This Dating-Style App Matched Straight Women With Gay Men For BFF-ship — Until The Developer Listened To The Critiques
Hoo boy. The forthcoming existence of an app called "Every Girl Needs Her Gay," which fosters platotic friendships by matching straight women with gay men using dating app-style algorithms, is a real thing that is actually coming to a mobile device near you. But this vaguely messed up story has a happy(ish) ending.
So like, using dating app algorithms to match platonic friends is kind of a cool idea. And anything that puts a woman in charge of choosing her own adventure (romantic or otherwise) is definitely great. But beyond that, the idea for this app is kind of misguided.
As multiple outlets have pointed out, the idea of an app that helps women find "her gays" is super problematic. First of all, it tokenizes gay men by reducing them to collectible items for a straight woman's accessory pile. Second of all, the app's creator cites research in support of her app that shows straight women and gay men inherently trust each other for man-dating advice more than members of other groups; all parts of this assessment fail the Bechdel test. Presumably a straight women/gay man friendship is based on much, much, much more than their mutual interest in dick and how to get it. To reduce them to this is demeaning to both parties and frames the whole relationship around some off-screen embodiment of the patriarchy (or: a date-able man).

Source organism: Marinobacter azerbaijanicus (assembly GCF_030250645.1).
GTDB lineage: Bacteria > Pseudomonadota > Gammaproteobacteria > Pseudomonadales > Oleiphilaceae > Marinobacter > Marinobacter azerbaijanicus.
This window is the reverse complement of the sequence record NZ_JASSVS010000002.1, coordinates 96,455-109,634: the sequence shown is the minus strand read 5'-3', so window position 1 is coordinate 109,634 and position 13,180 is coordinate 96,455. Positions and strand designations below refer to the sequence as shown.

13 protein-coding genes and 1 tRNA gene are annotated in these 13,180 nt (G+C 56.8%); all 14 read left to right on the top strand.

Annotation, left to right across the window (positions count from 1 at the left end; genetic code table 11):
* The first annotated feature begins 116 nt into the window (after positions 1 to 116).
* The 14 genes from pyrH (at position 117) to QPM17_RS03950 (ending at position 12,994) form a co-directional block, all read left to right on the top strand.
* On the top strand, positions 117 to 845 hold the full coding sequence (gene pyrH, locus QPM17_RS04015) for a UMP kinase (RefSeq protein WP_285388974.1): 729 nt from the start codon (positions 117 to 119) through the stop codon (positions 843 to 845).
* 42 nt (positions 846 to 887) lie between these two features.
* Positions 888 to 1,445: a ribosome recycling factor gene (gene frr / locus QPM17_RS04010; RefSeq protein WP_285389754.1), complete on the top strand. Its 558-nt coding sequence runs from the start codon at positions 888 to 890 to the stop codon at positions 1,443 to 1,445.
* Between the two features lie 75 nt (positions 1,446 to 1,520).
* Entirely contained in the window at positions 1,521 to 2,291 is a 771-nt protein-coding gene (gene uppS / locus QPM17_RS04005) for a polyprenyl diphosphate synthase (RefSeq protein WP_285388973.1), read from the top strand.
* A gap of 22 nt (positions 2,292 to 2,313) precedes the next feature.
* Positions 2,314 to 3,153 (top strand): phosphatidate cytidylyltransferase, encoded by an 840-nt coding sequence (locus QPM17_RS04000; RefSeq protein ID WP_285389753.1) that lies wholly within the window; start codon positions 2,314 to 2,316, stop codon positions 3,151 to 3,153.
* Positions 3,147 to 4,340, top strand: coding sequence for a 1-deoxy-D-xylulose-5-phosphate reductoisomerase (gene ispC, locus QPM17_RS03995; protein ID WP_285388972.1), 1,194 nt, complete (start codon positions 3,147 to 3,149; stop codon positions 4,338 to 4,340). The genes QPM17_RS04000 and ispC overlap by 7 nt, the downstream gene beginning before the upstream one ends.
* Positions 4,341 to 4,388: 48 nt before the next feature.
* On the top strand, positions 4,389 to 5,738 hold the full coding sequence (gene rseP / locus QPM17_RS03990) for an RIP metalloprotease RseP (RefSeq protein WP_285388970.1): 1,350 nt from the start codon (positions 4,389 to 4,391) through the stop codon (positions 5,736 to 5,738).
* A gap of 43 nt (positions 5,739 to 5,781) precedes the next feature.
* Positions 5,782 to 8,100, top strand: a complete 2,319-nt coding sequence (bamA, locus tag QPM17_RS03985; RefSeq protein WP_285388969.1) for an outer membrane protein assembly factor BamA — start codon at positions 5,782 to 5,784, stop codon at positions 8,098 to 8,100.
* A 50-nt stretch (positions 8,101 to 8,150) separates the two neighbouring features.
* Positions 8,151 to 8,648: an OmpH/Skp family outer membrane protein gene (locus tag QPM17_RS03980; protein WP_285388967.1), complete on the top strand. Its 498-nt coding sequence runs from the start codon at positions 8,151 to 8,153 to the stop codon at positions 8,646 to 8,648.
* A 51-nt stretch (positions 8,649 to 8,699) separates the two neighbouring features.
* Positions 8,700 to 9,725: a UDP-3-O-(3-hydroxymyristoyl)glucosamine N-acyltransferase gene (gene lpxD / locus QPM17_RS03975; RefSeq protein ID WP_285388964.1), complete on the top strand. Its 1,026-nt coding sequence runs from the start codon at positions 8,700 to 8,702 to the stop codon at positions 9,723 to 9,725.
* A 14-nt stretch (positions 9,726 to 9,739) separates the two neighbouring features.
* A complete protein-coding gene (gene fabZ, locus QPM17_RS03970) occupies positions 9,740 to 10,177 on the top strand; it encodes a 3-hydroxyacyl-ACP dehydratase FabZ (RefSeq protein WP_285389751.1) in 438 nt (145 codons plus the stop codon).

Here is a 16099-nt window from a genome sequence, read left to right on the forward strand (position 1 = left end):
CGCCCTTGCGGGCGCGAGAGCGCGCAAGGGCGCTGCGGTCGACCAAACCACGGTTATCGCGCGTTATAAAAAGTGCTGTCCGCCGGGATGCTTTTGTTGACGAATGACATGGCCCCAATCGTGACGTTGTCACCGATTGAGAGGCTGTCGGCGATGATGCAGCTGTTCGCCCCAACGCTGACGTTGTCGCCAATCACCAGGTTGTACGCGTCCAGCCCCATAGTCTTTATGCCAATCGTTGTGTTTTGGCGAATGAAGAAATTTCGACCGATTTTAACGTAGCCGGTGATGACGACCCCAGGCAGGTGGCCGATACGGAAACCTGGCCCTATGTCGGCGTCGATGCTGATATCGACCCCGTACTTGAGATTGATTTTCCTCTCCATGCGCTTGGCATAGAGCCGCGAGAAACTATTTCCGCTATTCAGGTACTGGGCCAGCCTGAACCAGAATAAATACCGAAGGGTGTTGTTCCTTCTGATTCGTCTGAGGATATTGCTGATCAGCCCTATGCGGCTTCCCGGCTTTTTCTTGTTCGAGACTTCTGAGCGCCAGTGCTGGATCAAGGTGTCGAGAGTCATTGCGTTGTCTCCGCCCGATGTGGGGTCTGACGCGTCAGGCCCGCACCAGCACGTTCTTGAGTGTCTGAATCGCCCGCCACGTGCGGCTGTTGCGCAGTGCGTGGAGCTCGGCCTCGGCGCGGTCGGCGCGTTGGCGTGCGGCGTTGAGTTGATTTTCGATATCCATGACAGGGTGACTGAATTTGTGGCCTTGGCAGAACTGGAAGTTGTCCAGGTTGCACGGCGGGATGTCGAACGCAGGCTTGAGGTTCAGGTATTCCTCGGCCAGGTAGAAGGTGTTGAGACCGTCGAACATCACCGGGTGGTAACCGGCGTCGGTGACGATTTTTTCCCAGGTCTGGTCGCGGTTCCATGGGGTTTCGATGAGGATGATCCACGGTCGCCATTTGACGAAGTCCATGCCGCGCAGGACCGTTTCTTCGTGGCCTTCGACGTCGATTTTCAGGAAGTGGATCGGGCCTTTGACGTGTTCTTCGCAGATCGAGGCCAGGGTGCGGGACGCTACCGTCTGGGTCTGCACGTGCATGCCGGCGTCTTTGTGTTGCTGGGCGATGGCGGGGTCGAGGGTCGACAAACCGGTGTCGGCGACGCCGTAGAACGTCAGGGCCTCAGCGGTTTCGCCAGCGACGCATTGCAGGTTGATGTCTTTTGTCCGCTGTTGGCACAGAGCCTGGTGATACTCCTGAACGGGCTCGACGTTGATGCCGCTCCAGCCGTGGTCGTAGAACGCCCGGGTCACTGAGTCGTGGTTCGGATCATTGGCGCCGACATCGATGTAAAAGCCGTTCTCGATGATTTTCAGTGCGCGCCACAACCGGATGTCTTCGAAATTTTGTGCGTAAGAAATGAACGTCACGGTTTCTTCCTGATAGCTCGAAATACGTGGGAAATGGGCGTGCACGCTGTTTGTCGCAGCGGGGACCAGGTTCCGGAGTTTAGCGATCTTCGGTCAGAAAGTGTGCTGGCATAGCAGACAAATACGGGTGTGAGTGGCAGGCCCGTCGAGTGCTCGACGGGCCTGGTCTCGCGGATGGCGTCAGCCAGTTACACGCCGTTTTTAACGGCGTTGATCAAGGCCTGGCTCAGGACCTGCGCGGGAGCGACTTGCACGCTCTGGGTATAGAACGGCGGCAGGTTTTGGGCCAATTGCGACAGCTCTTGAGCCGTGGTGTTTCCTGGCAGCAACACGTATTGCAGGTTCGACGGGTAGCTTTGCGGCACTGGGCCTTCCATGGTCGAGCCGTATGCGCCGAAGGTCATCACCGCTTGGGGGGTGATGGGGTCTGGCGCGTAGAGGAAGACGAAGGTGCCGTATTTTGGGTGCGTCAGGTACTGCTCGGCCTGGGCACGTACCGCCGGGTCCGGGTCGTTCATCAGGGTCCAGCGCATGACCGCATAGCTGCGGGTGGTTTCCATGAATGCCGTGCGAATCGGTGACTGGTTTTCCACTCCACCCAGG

Moreover, the "GBF" (or gay best friend) and his "fag hag" — actual language used by the app in depiction of its future users — are reductive stereotypes that can't possibly capture the complexity of real people and their real personalities.
Luckily, the app's developer, a self-identified middle-aged woman and "old school hag" named Gini Garbick, heard the critiques she was getting and actually listened to the complaints. (Told you there was a happy ending!) She took down the app's website, which was promoting its January 2016 release, and is currently rebranding to be a more inclusive venture, hinging less on tired stereotypes.
"I needed to listen to where it went so horribly wrong, and get my head around why everyone was so upset by this idea. I needed to catch my breath, and get to work understanding what is going on within our communities, and the gay communities, and those who felt marginalized and disrespected, and why. I couldn’t move past it until I understood it. So I got to work."
She also acknowledged to Mic that the generation gap might account for her less-than-progressive ideas about the fluidity of gender, sexuality, and how they inform our connections to one another:
"I'm older than the bloggers and tweeters and maybe have missed the evolution that has taken place between my day and this great new day where there is a broader acceptance of ... everyone but a middle-aged woman who was just looking for her Boston Gay."
Well, snark notwithstanding, it was sort of refreshing to see an app developer humbled by criticism and willing to change direction, rather than defensively plodding on and labeling all detractors "oversensitive millennials."
Images: Fotolia; Giphy